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Plant hunting in the 17th & 18th Centuries
Wed 11 January 2017, 19:45 – 22:00 GMT
TGS is delighted to welcome Dr Mark Spencer, Senior Curator at the Natural History Museum London and Fellow of the Linnean Society, to give a talk on plant hunting and plant hunters in 17th and 18th century Europe. Dr Spencer has appeared on many tv and radio programmes including Countryfile, The Infinite Monkey Cage and Nature’s Weirdest Events. His interests are wide ranging, including the flora of the Scilly Isles, water moulds, non-native species, forensic botany, and the effects of climate change on the living world.
In January his talk will focus on his special interest in the history of gardening. Mark will cover how the communications networks of the day (particularly those provided by the activities of the Dutch East Indies Company) influenced what we grow in our gardens today – including our many plants from Japan, China, S Africa and N America.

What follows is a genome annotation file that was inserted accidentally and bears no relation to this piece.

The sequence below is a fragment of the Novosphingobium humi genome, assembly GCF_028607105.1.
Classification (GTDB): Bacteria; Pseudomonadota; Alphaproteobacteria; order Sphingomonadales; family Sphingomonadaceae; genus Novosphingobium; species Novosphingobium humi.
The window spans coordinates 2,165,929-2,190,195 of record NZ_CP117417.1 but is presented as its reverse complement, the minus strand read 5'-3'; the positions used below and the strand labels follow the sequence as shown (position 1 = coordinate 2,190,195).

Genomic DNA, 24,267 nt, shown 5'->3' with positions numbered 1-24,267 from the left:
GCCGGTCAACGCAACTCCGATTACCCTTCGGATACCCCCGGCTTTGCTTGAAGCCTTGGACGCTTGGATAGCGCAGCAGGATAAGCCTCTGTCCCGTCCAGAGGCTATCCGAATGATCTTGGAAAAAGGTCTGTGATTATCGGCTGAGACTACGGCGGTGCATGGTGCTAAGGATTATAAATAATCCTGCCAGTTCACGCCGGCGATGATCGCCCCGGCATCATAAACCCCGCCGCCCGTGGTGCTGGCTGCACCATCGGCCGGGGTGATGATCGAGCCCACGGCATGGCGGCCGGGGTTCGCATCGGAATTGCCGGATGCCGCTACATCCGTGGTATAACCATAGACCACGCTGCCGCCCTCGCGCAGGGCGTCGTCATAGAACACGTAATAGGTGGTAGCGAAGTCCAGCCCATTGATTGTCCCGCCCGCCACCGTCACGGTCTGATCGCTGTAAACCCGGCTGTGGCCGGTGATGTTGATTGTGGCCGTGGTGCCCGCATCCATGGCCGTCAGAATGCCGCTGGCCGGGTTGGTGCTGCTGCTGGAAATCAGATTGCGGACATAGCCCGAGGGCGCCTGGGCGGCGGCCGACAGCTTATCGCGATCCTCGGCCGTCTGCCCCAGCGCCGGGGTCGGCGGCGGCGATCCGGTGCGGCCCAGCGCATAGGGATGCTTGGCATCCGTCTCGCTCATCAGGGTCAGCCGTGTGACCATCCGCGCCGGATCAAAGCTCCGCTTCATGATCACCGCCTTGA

The presentation will be given in the Main Hall of the Barbour Institute at 7.45pm on Wednesday January11 2016.
Members of TGS and TWiG have free admission; for members of the public there is a charge of £3 payable on the door; however tickets must be reserved in advance (including TGS/ TWiG members).
Are there ID requirements or an age limit to enter the event?
No. The talk will be suitable for anyone old enough to be still awake at that time of night!
What are my transport/parking options getting to the event?
There is no public transport in the evenings. The Barbour Institute has a small car park in the field between the Hall and the War Memorial. Street parking is available on the High Street, but we ask that you respect our neighbours and park considerately. There is further off-street parking behind the Hall and off the High Street behind the village shops.
Where can I contact the organiser with any questions?